In this beautiful and terrible elemental imagery it is easy to see the echo of Douglass in Malcolm’s distrust of whites who claimed solidarity with his movement but balked at proposals of his such as the formation of rifle clubs by black people to protect themselves against racist terrorist groups or, to take a more extreme example, his proposition that the murder of Ronald Stokes by the Los Angeles Police Department in tandem with a corrupt judiciary who acquitted the officers of all charges, constituted an act of war against black people and made the police legitimate targets. Douglass’s exhaustion with those whites, including Abraham Lincoln whom he met twice, whom he perceived to be soft pedalling on the issue of emancipation , pushed him into a friendship with John Brown, a white protestant who declared war on the South six years before Lincoln did and together with his sons attacked slave owners and liberated slaves across Kansas. When Malcolm X was asked whether he would allow white people to join the OAAU he replied “well if John Brown were alive, we might accept him.”

What is often seen as Malcolm’s defining speech, at the founding rally of the OAAU, reaches its crescendo with:

We want freedom by any means necessary. We want justice by any means necessary. We want equality by any means necessary.

‘Any means necessary’ is certainly a dangerous concept and not one that Malcolm can have been said to have truly advocated. He spoke in favour of armed revolution, taking the same line as John Brown, but never once called for indiscriminate violence (this is one of the ways that we can be sure that the al-Qaida claim to Malcolm X is fraudulent). Nevertheless this speech raises that which is central to the Malcolm X question: is armed struggle against an oppressor justified? There is a line to be drawn somewhere for most people, arbitrary or not, as it seems obvious to most that the Jewish resistance groups in the nineteen-forties, the Peshmerga, the Free Syrian Army and the ANC, to take a few examples, took the right line in declaring war upon their governments; but doesn’t the stomach rebel at the thought of condoning the killing of policemen in the United States, even in the hot summer of sixty-four? Malcolm never appeared to relish violence and certainly never advocated it for its own sake but we can see in his speeches such as The Ballot or Bullet’ that he used the rhetoric of armed resistance to chilling effect. His thoughts on struggle and conflict are perhaps best illustrated by his repudiation of  Mohandas Gandhi, whom the entire civil rights movement had taken to be its inspiration; Malcolm, of course, would not stand for it:

I believe that it is a crime for anyone to teach a person who is being brutalized to continue to accept that brutality without doing something to defend himself. If this is what the Christian-Gandhian philosophy teaches then it is criminal—a criminal philosophy.

This obviously also speaks to the question of violent resistance in cases whether political measures have failed to rein in a tyrannical and persecuting state power. Gandhi in his open letter “To Every Briton” wrote: ” If these gentlemen choose to occupy your homes, you will vacate them. If they do not give you free passage out, you will allow yourself, man, woman, and child, to be slaughtered.” Even this is marginally more resistance than he advised that the German Jews put up when he instructed them to commit mass suicide rather than resist their murderers. With Gandhi’s Kool-Aid pacifism, simultaneously murderous and suicidal, dominating political thought – it is unsurprising that the rhetoric of violent revolution had its appeal. But Malcolm’s war on America never happened and he never marshalled any forces in that direction, for reasons that were probably as pragmatic as they were moral given that he couldn’t have hoped for anything other than a bloodbath; but, his simple argument that the crimes against American black people, the descendants of people who were once property, were so great as to justify armed insurrection must count amongst the most the brilliant and the most terrifying arguments of the Civil Rights Movement.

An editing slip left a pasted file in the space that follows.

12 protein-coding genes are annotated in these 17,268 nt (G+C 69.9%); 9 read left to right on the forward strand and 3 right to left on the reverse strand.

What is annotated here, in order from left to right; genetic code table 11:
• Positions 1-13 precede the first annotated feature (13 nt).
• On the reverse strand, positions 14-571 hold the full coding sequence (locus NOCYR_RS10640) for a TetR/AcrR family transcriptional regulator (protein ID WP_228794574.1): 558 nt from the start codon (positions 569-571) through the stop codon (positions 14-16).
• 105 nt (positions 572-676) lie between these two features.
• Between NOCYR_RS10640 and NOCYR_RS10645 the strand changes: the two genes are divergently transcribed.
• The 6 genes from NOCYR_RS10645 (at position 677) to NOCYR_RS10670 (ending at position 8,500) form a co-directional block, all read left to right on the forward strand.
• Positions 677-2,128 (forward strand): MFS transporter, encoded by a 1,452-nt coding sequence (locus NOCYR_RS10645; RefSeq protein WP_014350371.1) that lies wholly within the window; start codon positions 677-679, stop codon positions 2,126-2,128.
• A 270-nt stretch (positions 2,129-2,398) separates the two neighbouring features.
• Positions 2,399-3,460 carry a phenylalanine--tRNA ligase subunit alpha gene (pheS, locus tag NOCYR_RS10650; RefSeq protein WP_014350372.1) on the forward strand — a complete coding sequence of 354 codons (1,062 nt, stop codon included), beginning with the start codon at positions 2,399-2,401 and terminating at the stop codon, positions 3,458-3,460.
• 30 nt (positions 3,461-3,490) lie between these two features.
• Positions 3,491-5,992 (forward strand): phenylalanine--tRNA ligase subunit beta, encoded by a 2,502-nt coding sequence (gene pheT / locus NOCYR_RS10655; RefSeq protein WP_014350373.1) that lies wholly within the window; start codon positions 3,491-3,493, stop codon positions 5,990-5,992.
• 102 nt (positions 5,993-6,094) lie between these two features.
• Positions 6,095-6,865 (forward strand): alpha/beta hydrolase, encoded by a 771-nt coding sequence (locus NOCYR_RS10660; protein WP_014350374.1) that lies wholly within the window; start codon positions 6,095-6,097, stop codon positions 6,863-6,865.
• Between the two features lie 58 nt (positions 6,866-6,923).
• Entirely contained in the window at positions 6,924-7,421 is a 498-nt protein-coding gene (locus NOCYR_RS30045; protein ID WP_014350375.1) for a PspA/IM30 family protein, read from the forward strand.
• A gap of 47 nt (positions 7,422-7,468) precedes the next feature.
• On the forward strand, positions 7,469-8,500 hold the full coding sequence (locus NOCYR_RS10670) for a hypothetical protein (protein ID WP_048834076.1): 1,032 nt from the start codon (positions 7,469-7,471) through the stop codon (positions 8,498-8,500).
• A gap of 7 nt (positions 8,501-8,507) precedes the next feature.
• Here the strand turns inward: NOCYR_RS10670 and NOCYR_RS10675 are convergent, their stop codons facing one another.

The preceding line to the one in Douglass’s speech that I have already given is this:

At a time like this, scorching irony, not convincing argument, is needed. O! had I the ability, and could I reach the nation’s ear, I would, today, pour out a fiery stream of biting ridicule, blasting reproach, withering sarcasm, and stern rebuke.

Malcolm could reach the nation’s ear and administered all of the above in torrents not streams (along with convincing argument, it might as well be added). The outrage at Malcolm’s bitter analysis of JFK’s assassination as ‘the chickens coming home to roost’ from the foul and tepid approach to ending the culture of murdering civil rights activists, was so great that even the Nation of Islam turned his back on him over it.

It is precisely this that makes Malcolm X worth remembering: for a man who had taken everything short of a noose that white racism had to offer and had ended up a depraved, drug-addicted pimp, prostitute and thief (and then managed the herculean task of further debasing himself by his pimping for the Nation of Islam); all that it took was a prison education, a refusal to adhere to anybody’s party line, and an insatiable appetite for argument, to ultimate choose the ballot over the bullet and help define and internationalise the largest movement against racism to have ever occurred. This is a legacy worth talking about and arguing over, especially but not exclusively with those who seek to annex his reputation to the cause of black supremacy or jihad (Ayman al-Zawahiri has quoted Malcolm more than once in his jeering dispatches to the US, accusing Obama of being ‘house Negro’). Malcolm’s analyses of race, war, poverty, capitalism, socialism, women’s rights are too important to only be chewed over with dull fascists and, in the spirit of Malcolm: we need not agree anyway.